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Page:Dictionary of National Biography volume 46.djvu/192

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Of the liberal theology advocated by Henry Montgomery, Scott Porter was the ablest exponent. His later theological controversies were internal to his own denomination. He led a secession from the Antrim presbytery (of which he had been clerk from 7 May 1834), and founded (21 Feb. 1862) the northern presbytery of Antrim, with the purpose of emphasising a recognition of the authority of Christ and of divine revelation (the two presbyteries were reunited on 7 Nov. 1894). On the same grounds he withdrew, with a large majority, from the local ‘unitarian society,’ and formed (December 1876) the ‘Ulster unitarian christian association.’ Yet in biblical science he was by no means conservative; the publications of Colenso he welcomed as sound in principle, and followed Priestley in maintaining the presence of an unhistorical element in the initial chapters of St. Matthew and St. Luke.

Personally he was a man of broad and genial nature, of strong feelings easily roused, capable of passion, but incapable of malice; in society a most genial and warm-hearted companion, rich in anecdote, fond of music, and capable of singing a good song. His somewhat gaunt figure was dignified by a striking countenance, mellowed in old age, and graced with a profusion of snow-white hair and beard. He preached for the last time (at Larne, co. Antrim) on 18 Aug. 1878, and died, after long illness, at his residence, Lennox Vale, Belfast, on 5 July 1880; he was buried on 8 July in the Borough cemetery, Belfast, where an Irish cross of black marble is erected to his memory. A memorial tablet is in his church. His portrait, painted (1873) by Ebenezer Crawford, has been engraved (1880); there are two earlier engraved likenesses of him. He married, on 8 Oct. 1833, Margaret (d. 7 April 1879, aged 66), eldest daughter of Andrew Marshall, M.D.; his eldest son, Andrew Marshall Porter, was master of the rolls in Ireland from 1883 to 1906.

A list of his thirty-eight publications, including single sermons, is appended to his ‘Memorial.’ Of these the most important are: 1. ‘Authentic Report of the Discussion on the Unitarian Controversy,’ &c., Belfast, 1834, 8vo; reached a fourth edition. 2. ‘Twelve Lectures in Illustration … of Unitarianism,’ &c., Belfast, 1841, 8vo; 2nd edit., London, 1853, 8vo. 3. ‘Principles of Textual Criticism, with their application to the Old and New Testaments,’ &c., 1848, 8vo. 4. ‘Servetus and Calvin: Three Lectures,’ &c., 1854, 8vo (contains the best historical account of Servetus, to date). 5. ‘Bible Revision: Three Lectures,’ &c., 1857, 8vo. 6. ‘Lectures on the Doctrine of Atonement,’ &c., 1860, 8vo. 7. ‘The National System and the National Board,’ &c., 1864, 8vo (anon.). 8. ‘Is the “National” or the “Denominational” System of Education the best?’ &c., 1868, 8vo. 9. ‘The Fourth Gospel is the Gospel according to John,’ &c., 1876, 8vo. He contributed to the ‘Bible Christian’ (which for a time he edited), ‘Irish Unitarian Magazine,’ ‘Christian Reformer,’ ‘Christian Unitarian,’ ‘Ulster Journal of Archæology,’ and other periodicals.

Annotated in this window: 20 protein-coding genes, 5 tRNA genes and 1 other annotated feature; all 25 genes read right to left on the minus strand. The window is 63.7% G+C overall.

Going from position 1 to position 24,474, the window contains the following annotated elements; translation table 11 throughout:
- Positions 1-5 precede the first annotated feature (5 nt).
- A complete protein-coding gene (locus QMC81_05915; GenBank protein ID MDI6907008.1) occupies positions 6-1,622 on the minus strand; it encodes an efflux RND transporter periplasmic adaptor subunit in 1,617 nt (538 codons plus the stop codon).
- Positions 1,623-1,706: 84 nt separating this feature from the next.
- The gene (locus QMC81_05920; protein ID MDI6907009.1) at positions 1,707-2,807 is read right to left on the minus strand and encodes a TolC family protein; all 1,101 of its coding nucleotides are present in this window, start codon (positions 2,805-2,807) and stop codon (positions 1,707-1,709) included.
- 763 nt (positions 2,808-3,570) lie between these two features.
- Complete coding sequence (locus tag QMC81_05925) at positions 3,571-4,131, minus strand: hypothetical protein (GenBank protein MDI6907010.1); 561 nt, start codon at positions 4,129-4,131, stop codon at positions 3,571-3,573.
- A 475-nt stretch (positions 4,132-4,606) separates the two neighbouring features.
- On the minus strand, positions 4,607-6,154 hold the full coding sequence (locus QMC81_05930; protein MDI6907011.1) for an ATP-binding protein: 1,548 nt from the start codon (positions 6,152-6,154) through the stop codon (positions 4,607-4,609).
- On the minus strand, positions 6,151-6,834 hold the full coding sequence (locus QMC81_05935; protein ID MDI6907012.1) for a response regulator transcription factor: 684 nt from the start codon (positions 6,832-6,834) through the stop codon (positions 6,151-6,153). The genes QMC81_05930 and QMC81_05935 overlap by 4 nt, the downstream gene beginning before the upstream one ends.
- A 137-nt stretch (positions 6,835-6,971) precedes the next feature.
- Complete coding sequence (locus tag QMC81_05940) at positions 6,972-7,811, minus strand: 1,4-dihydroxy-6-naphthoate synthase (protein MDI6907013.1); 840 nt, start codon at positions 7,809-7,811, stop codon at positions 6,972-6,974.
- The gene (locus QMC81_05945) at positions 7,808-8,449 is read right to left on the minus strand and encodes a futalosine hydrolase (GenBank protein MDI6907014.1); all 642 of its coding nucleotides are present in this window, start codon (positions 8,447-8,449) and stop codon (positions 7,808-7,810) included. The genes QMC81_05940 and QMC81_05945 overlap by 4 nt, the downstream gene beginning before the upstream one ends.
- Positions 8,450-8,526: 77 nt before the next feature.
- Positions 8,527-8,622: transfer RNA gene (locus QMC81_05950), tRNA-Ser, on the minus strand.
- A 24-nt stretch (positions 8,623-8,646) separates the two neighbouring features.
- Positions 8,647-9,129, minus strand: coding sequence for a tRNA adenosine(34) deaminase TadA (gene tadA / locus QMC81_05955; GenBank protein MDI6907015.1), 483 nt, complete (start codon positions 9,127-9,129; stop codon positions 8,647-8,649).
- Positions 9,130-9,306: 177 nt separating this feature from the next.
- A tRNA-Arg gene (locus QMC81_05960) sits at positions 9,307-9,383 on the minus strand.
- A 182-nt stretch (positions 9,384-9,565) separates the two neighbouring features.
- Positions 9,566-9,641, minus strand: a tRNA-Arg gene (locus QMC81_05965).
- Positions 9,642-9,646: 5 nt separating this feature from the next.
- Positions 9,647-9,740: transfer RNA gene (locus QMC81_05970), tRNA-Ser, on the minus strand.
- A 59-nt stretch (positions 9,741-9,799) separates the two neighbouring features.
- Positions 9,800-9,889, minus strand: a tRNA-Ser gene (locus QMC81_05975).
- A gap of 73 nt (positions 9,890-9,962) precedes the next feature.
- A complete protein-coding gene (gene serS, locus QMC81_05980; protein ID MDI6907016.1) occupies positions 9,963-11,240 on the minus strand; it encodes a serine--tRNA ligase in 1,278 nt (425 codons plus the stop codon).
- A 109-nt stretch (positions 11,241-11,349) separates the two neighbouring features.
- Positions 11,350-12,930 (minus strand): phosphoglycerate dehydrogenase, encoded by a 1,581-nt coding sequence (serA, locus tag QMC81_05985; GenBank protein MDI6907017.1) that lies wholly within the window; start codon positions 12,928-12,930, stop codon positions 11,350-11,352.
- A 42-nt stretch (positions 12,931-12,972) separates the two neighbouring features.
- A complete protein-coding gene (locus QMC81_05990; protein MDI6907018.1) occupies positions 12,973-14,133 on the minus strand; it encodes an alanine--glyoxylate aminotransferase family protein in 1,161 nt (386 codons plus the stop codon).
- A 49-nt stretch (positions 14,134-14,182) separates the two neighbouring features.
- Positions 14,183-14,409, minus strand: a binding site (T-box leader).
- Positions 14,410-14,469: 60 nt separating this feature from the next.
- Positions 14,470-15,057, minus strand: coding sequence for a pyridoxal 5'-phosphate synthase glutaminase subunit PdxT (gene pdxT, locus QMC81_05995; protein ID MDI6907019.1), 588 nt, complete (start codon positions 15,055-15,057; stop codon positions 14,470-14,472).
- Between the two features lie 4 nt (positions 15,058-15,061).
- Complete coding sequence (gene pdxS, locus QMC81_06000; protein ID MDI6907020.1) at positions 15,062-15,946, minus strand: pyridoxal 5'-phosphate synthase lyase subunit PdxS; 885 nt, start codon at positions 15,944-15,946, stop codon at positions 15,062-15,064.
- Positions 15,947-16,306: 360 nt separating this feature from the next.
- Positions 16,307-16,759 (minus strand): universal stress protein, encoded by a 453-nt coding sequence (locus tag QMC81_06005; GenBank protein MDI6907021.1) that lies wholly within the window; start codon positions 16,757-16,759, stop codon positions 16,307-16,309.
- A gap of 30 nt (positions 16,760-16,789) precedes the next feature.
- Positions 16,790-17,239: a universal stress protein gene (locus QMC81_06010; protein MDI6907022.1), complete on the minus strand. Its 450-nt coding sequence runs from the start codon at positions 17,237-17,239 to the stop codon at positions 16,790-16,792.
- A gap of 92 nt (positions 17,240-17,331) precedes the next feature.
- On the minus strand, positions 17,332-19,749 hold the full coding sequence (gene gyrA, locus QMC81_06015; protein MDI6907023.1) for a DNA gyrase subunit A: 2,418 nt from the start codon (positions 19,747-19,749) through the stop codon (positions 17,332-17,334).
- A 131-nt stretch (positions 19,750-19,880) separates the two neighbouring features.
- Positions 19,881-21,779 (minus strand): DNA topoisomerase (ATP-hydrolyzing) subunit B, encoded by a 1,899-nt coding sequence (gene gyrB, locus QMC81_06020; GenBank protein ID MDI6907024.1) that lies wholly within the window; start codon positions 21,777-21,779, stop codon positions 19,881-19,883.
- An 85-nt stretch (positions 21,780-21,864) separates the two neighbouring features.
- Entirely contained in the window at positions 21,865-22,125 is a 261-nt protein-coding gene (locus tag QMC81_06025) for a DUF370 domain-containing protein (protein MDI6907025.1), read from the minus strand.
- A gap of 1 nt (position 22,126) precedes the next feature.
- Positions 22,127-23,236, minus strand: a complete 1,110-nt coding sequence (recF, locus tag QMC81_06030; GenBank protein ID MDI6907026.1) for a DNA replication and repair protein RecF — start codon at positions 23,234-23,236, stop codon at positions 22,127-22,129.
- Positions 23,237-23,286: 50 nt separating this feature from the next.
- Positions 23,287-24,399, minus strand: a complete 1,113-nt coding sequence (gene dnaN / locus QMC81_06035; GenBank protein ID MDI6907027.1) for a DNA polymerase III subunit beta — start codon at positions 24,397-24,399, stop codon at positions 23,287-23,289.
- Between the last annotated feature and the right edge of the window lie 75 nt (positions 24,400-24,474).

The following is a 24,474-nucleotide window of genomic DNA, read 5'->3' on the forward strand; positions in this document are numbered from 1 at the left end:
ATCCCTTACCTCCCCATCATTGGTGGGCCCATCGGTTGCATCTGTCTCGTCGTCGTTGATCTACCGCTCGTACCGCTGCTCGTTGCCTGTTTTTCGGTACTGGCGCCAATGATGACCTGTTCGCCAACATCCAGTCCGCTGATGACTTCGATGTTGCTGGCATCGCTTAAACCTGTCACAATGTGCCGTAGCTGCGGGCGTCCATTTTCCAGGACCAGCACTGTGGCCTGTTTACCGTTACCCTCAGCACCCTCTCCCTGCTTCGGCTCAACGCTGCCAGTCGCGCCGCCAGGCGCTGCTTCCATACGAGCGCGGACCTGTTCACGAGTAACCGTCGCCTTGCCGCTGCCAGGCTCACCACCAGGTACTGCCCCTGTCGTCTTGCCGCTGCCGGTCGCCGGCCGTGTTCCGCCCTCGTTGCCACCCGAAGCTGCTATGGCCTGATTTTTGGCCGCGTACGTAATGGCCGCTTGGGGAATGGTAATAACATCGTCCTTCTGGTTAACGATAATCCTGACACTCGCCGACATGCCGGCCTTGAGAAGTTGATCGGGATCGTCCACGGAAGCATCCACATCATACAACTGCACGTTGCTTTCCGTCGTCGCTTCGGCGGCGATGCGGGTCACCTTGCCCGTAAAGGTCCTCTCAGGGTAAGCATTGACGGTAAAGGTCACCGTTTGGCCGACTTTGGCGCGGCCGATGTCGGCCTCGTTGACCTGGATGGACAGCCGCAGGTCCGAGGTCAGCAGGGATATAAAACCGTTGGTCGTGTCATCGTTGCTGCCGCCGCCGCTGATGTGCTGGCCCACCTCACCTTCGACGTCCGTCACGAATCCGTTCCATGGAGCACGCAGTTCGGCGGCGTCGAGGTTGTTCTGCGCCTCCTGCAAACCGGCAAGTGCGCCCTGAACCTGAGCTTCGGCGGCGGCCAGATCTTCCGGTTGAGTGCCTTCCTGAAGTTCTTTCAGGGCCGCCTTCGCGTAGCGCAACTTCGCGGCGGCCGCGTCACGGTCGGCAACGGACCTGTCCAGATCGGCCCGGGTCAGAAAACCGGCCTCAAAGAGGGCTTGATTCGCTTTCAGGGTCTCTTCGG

William Porter (1805–1880), younger brother of the above, was born at Artikelly, near Newtownlimavady, on 15 Sept. 1805. He served his time with John Classon, ironfounder and timber merchant of Dublin, brother of his father's second wife, but subsequently studied law in Dublin and London, and was called to the Irish bar at Michaelmas 1831. In January 1839 he was appointed attorney-general at the Cape of Good Hope, an office which he filled with great distinction till 31 Aug. 1865. On his retirement full salary for life was voted to him by special resolution of the house of assembly; he devoted the larger half of it to the endowment of the university of the Cape of Good Hope, of which he was elected the first chancellor in 1873. On 30 Nov. 1872 he was made companion of the order of St. Michael and St. George. He declined a knighthood, and refused several judgeships, including a chief-justiceship at the Cape; he declined also the post of prime minister at the Cape. Returning to Ireland in 1873, he lived with his elder brother, and died, unmarried, at Lennox Vale, Belfast, on 13 July 1880; he was buried at the Borough cemetery, Belfast, on 16 July. Among his literary contributions are twelve remarkable articles on ‘preachers and preaching’ in the ‘Bible Christian,’ 1834–1835. His published speeches were often of singular beauty; an extract from one of them is given in Sir Theodore Martin's ‘Life of the Prince Consort,’ v. 234.

Classon Emmett Porter (1814–1885), half-brother of the above, born at Artikelly in 1814, was the eldest son of William Porter by his second wife, Eliza, daughter of John Classon of Dublin. He was educated (1828–1834) at Manchester College, York, and ordained (2 July 1834) by Antrim presbytery as minister of the first presbyterian church, Larne, co. Antrim, a charge which he held till his death, though he retired from active duty in July 1875. He died at his residence, Ballygally Castle, co. Antrim, on 27 May 1885, and was buried in the parish churchyard of Cairncastle, co. Antrim. He left a widow and several sons. Latterly he disused his second name. His contributions to Irish